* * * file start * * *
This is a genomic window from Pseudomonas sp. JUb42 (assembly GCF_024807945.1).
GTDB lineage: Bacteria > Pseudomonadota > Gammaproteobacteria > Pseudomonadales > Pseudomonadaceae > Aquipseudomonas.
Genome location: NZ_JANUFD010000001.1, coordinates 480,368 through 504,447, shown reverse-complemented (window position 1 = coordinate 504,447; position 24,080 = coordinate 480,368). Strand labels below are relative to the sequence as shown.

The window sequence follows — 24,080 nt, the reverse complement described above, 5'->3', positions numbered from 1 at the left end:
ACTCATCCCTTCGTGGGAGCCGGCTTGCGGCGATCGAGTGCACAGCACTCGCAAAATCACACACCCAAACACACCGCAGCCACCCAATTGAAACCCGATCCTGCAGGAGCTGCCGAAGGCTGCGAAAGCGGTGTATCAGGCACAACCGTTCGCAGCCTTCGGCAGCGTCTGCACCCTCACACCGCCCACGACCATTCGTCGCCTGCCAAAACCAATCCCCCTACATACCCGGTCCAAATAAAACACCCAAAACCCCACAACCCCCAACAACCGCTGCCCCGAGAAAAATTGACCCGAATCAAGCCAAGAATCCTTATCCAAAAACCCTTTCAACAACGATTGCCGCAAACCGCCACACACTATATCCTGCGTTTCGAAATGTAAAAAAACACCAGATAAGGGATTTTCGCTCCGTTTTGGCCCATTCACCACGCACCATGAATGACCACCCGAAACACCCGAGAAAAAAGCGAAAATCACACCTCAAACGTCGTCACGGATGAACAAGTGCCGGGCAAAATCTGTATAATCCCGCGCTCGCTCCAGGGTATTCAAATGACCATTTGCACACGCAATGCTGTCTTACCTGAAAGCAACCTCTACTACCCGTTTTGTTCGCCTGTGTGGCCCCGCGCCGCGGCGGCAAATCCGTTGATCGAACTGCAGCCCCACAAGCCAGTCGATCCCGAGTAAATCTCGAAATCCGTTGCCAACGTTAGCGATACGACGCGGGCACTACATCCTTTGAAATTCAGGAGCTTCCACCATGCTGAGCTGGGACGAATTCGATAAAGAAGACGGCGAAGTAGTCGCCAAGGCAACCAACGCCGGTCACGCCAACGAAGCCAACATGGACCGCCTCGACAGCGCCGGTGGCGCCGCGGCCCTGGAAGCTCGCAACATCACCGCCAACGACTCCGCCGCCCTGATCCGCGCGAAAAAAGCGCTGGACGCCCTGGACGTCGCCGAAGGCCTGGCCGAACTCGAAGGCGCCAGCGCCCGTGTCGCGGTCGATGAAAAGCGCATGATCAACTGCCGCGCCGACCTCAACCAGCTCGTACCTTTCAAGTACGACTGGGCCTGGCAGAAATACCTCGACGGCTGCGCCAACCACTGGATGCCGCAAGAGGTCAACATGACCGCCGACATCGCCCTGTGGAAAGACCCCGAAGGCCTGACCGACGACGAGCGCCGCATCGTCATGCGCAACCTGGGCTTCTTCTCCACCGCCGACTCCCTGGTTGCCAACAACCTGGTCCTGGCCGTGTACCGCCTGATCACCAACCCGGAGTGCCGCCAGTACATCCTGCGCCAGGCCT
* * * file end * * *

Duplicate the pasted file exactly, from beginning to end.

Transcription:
This is a genomic window from Pseudomonas sp. JUb42 (assembly GCF_024807945.1).
GTDB lineage: Bacteria > Pseudomonadota > Gammaproteobacteria > Pseudomonadales > Pseudomonadaceae > Aquipseudomonas.
Genome location: NZ_JANUFD010000001.1, coordinates 480,368 through 504,447, shown reverse-complemented (window position 1 = coordinate 504,447; position 24,080 = coordinate 480,368). Strand labels below are relative to the sequence as shown.

The window sequence follows — 24,080 nt, the reverse complement described above, 5'->3', positions numbered from 1 at the left end:
ACTCATCCCTTCGTGGGAGCCGGCTTGCGGCGATCGAGTGCACAGCACTCGCAAAATCACACACCCAAACACACCGCAGCCACCCAATTGAAACCCGATCCTGCAGGAGCTGCCGAAGGCTGCGAAAGCGGTGTATCAGGCACAACCGTTCGCAGCCTTCGGCAGCGTCTGCACCCTCACACCGCCCACGACCATTCGTCGCCTGCCAAAACCAATCCCCCTACATACCCGGTCCAAATAAAACACCCAAAACCCCACAACCCCCAACAACCGCTGCCCCGAGAAAAATTGACCCGAATCAAGCCAAGAATCCTTATCCAAAAACCCTTTCAACAACGATTGCCGCAAACCGCCACACACTATATCCTGCGTTTCGAAATGTAAAAAAACACCAGATAAGGGATTTTCGCTCCGTTTTGGCCCATTCACCACGCACCATGAATGACCACCCGAAACACCCGAGAAAAAAGCGAAAATCACACCTCAAACGTCGTCACGGATGAACAAGTGCCGGGCAAAATCTGTATAATCCCGCGCTCGCTCCAGGGTATTCAAATGACCATTTGCACACGCAATGCTGTCTTACCTGAAAGCAACCTCTACTACCCGTTTTGTTCGCCTGTGTGGCCCCGCGCCGCGGCGGCAAATCCGTTGATCGAACTGCAGCCCCACAAGCCAGTCGATCCCGAGTAAATCTCGAAATCCGTTGCCAACGTTAGCGATACGACGCGGGCACTACATCCTTTGAAATTCAGGAGCTTCCACCATGCTGAGCTGGGACGAATTCGATAAAGAAGACGGCGAAGTAGTCGCCAAGGCAACCAACGCCGGTCACGCCAACGAAGCCAACATGGACCGCCTCGACAGCGCCGGTGGCGCCGCGGCCCTGGAAGCTCGCAACATCACCGCCAACGACTCCGCCGCCCTGATCCGCGCGAAAAAAGCGCTGGACGCCCTGGACGTCGCCGAAGGCCTGGCCGAACTCGAAGGCGCCAGCGCCCGTGTCGCGGTCGATGAAAAGCGCATGATCAACTGCCGCGCCGACCTCAACCAGCTCGTACCTTTCAAGTACGACTGGGCCTGGCAGAAATACCTCGACGGCTGCGCCAACCACTGGATGCCGCAAGAGGTCAACATGACCGCCGACATCGCCCTGTGGAAAGACCCCGAAGGCCTGACCGACGACGAGCGCCGCATCGTCATGCGCAACCTGGGCTTCTTCTCCACCGCCGACTCCCTGGTTGCCAACAACCTGGTCCTGGCCGTGTACCGCCTGATCACCAACCCGGAGTGCCGCCAGTACATCCTGCGCCAGGCCT